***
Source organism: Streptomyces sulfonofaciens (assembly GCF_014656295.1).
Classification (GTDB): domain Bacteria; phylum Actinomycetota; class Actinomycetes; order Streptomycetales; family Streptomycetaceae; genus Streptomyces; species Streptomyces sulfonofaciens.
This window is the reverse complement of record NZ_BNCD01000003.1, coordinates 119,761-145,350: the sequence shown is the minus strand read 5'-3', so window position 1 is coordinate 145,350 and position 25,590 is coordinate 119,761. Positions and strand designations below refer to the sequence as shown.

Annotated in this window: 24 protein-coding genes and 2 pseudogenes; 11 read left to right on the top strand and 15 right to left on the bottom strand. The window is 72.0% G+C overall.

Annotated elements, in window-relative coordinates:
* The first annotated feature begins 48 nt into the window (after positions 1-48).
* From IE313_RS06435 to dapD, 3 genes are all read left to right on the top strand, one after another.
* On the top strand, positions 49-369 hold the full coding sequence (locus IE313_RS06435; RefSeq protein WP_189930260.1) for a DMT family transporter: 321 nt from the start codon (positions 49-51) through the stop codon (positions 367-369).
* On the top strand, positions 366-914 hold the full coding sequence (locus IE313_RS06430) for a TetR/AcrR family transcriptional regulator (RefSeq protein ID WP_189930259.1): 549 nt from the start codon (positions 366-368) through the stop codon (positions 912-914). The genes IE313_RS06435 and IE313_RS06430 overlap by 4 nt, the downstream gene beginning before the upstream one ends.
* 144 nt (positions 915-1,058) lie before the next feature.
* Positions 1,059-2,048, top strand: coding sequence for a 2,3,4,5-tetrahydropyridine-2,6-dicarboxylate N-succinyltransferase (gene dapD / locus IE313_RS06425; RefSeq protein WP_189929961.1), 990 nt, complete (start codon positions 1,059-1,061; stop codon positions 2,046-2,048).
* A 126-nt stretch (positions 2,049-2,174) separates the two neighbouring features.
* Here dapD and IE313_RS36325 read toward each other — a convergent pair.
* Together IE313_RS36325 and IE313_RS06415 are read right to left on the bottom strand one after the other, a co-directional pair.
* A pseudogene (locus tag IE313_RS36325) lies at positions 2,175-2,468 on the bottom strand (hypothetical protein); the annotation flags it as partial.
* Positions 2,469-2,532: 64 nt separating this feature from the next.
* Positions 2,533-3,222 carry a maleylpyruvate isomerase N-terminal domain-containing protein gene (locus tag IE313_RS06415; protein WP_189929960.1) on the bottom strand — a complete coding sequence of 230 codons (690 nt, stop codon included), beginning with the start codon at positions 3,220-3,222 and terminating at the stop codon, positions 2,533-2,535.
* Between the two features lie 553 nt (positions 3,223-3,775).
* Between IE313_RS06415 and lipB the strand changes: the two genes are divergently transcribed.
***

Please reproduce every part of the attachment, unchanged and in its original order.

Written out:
Source organism: Streptomyces sulfonofaciens (assembly GCF_014656295.1).
Classification (GTDB): domain Bacteria; phylum Actinomycetota; class Actinomycetes; order Streptomycetales; family Streptomycetaceae; genus Streptomyces; species Streptomyces sulfonofaciens.
This window is the reverse complement of record NZ_BNCD01000003.1, coordinates 119,761-145,350: the sequence shown is the minus strand read 5'-3', so window position 1 is coordinate 145,350 and position 25,590 is coordinate 119,761. Positions and strand designations below refer to the sequence as shown.

Annotated in this window: 24 protein-coding genes and 2 pseudogenes; 11 read left to right on the top strand and 15 right to left on the bottom strand. The window is 72.0% G+C overall.

Annotated elements, in window-relative coordinates:
* The first annotated feature begins 48 nt into the window (after positions 1-48).
* From IE313_RS06435 to dapD, 3 genes are all read left to right on the top strand, one after another.
* On the top strand, positions 49-369 hold the full coding sequence (locus IE313_RS06435; RefSeq protein WP_189930260.1) for a DMT family transporter: 321 nt from the start codon (positions 49-51) through the stop codon (positions 367-369).
* On the top strand, positions 366-914 hold the full coding sequence (locus IE313_RS06430) for a TetR/AcrR family transcriptional regulator (RefSeq protein ID WP_189930259.1): 549 nt from the start codon (positions 366-368) through the stop codon (positions 912-914). The genes IE313_RS06435 and IE313_RS06430 overlap by 4 nt, the downstream gene beginning before the upstream one ends.
* 144 nt (positions 915-1,058) lie before the next feature.
* Positions 1,059-2,048, top strand: coding sequence for a 2,3,4,5-tetrahydropyridine-2,6-dicarboxylate N-succinyltransferase (gene dapD / locus IE313_RS06425; RefSeq protein WP_189929961.1), 990 nt, complete (start codon positions 1,059-1,061; stop codon positions 2,046-2,048).
* A 126-nt stretch (positions 2,049-2,174) separates the two neighbouring features.
* Here dapD and IE313_RS36325 read toward each other — a convergent pair.
* Together IE313_RS36325 and IE313_RS06415 are read right to left on the bottom strand one after the other, a co-directional pair.
* A pseudogene (locus tag IE313_RS36325) lies at positions 2,175-2,468 on the bottom strand (hypothetical protein); the annotation flags it as partial.
* Positions 2,469-2,532: 64 nt separating this feature from the next.
* Positions 2,533-3,222 carry a maleylpyruvate isomerase N-terminal domain-containing protein gene (locus tag IE313_RS06415; protein WP_189929960.1) on the bottom strand — a complete coding sequence of 230 codons (690 nt, stop codon included), beginning with the start codon at positions 3,220-3,222 and terminating at the stop codon, positions 2,533-2,535.
* Between the two features lie 553 nt (positions 3,223-3,775).
* Between IE313_RS06415 and lipB the strand changes: the two genes are divergently transcribed.